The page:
What I Learned from Infertility

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While we have been blessed with four beautiful children — what most people don’t know is we struggled with infertility for four years. I realize four years is nothing in comparison to the years of anguish so many other women go through, often without ever being able to resolve the medical reasons of “why.”

1 in 8 couples lives with the pain of infertility, having their dreams crushed month after month. I believe sharing our experiences can help others learn and grow from the pain finding the hope and strength to keep moving forward. Our family’s story has taught us to be grateful even when life seems overwhelming and discouraging.

Ignored Signs

From the time of my first period, I remember feeling extreme pain. The night before I lay curled in a ball not understanding what was happening to my body nor the reason behind my pain. Vomiting, cold sweats, and an inability to walk were typical monthly experiences. It never occurred to either my parents or me that there might be something wrong.

Soon after we were married, my husband found his new bride passed out on the bathroom floor. Even then, I don’t remember expressing concern to my doctor, but I know subconsciously I was worried.

My worry quickly subsided when we conceived our first child. I wouldn’t consider myself fertile, but we didn’t appear to have any long-term issues.

When our son was about 12 months old, I started having an almost continuous period, spotting in between, but the cramping I had become so accustomed to seemed to have resided.

The Last Straw

When we decided to have another baby, we struggled to figure out what my cycle was. For months I thought I was feeling the symptoms of pregnancy. Frequent urination from pressure on my bladder, extreme fatigue, decreased appetite all kept me hopeful despite my unexplained spotting.

One morning I was laying in bed and remember showing my husband the bump growing above my pelvic bone. In my then concave abdomen, it was apparent that something was growing.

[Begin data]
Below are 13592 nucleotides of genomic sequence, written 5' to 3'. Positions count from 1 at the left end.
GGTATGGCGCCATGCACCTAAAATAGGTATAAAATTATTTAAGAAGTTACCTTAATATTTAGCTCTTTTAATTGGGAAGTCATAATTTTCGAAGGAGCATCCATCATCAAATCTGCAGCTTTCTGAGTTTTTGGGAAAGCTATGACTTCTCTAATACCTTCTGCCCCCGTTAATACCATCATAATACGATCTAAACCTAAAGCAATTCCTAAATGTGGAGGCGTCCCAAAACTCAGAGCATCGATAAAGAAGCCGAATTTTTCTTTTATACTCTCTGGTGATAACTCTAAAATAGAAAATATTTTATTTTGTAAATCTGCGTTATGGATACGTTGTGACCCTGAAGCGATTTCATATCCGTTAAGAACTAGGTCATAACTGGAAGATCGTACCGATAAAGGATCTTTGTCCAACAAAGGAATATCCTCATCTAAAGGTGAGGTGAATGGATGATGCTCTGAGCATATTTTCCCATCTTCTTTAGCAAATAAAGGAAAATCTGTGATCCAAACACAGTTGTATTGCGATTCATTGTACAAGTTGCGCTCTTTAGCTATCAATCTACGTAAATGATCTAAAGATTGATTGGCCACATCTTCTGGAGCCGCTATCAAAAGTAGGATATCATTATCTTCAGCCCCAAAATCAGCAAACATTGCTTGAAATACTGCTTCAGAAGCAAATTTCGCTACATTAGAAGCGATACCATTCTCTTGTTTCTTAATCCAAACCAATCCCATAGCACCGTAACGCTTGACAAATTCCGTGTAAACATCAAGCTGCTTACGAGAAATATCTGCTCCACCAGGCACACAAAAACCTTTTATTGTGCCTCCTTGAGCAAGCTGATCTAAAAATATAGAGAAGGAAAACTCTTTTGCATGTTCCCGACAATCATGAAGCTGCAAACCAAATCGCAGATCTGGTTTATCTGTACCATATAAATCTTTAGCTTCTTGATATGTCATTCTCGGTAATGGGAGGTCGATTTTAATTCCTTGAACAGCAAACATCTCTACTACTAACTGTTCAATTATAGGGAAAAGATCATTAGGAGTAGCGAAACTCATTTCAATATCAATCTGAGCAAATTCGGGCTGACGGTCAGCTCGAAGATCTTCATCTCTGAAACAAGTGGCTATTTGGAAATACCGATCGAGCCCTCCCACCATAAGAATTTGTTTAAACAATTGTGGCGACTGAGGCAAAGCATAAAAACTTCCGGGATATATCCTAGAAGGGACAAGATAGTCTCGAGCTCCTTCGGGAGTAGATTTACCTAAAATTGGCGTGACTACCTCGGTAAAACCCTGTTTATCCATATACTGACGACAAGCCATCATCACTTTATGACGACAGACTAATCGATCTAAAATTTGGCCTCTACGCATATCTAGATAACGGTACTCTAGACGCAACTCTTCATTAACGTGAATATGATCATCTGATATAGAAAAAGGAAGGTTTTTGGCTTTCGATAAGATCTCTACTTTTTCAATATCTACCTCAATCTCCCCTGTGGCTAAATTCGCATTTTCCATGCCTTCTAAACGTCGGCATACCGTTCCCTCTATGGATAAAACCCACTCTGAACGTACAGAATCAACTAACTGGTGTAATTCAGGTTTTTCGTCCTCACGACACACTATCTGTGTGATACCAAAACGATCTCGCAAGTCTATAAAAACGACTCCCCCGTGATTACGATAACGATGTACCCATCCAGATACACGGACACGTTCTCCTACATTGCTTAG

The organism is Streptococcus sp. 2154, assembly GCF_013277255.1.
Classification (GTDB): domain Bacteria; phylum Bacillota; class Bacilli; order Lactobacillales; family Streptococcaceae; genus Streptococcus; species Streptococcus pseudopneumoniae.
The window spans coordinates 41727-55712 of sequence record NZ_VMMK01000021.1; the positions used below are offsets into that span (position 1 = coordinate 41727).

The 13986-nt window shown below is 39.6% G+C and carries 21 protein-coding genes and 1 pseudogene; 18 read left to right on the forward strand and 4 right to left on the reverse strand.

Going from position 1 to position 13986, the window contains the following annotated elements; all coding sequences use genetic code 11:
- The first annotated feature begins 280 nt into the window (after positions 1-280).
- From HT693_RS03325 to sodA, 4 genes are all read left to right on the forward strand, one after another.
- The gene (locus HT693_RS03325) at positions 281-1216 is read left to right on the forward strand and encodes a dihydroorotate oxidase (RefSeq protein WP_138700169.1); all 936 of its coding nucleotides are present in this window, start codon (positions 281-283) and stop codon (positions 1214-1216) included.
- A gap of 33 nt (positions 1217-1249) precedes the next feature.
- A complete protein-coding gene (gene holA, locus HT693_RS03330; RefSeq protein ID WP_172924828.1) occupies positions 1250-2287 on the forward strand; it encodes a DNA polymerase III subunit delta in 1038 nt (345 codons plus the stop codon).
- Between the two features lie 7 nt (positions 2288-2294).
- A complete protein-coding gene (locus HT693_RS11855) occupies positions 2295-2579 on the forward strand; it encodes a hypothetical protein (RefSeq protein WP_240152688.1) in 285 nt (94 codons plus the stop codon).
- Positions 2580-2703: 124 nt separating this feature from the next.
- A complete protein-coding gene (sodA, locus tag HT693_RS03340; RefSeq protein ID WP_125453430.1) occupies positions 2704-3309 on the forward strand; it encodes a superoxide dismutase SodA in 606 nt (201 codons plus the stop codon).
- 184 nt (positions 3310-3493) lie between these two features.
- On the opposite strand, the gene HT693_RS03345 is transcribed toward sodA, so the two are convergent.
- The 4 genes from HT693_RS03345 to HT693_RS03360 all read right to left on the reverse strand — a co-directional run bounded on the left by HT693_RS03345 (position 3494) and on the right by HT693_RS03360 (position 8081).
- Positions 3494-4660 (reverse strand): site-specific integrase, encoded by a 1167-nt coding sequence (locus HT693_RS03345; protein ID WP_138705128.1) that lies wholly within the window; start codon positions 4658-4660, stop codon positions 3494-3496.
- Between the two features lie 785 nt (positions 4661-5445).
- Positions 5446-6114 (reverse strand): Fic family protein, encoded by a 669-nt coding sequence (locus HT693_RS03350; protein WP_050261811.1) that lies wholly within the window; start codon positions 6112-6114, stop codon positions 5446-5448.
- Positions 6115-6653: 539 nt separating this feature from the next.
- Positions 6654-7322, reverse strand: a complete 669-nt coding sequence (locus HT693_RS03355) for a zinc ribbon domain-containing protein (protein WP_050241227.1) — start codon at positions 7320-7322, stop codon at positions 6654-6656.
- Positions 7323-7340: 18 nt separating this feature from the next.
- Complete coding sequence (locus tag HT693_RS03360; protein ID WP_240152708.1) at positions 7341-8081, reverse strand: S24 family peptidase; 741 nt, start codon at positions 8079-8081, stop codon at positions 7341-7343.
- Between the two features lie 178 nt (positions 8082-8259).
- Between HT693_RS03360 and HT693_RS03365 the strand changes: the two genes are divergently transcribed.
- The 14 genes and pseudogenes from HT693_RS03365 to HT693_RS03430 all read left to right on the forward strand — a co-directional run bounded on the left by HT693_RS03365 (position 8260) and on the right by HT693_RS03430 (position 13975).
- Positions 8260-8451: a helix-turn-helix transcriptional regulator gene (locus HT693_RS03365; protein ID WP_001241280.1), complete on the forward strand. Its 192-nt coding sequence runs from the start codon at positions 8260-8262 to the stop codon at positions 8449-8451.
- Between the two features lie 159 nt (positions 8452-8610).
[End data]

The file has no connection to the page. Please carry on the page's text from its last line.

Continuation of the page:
For some reason, my “naive self” didn’t want to go to the doctor. I don’t know if subconsciously I feared the worst or thought if I just ignored it long enough it would work itself out. Either way, I delayed getting medical attention.

Doctors, Tests, and Hospitals

It was a whirlwind — a lot to process in a short period. Within three weeks of the first doctor visit, a battery of tests pointed towards endometriosis with an endometrioma the size of a small cantaloupe growing out of my left ovary. Surgery was scheduled, and upon checking into the hospital, I was required to sign a consent form for a radical hysterectomy should the doctors deem it necessary. Cancer would not be ruled out until they had performed a frozen section during surgery.

All I could think about as I went into surgery was my desire to have another baby. I had an unsettled feeling our family was not complete. I knew we had a daughter waiting to join our family; yet, I was terrified I would come out of my operation without the ability to get her here.

The first question out of my mouth was “Do I still have an ovary?” In the throes of vomiting because of my reaction to the anesthesia all I wanted to know was if they had left an ovary.

I had learned how often a single ovary makes up for the lost one, which was promising. But my endometriosis was bad. I had been suffering for years, and our son was truly a miracle.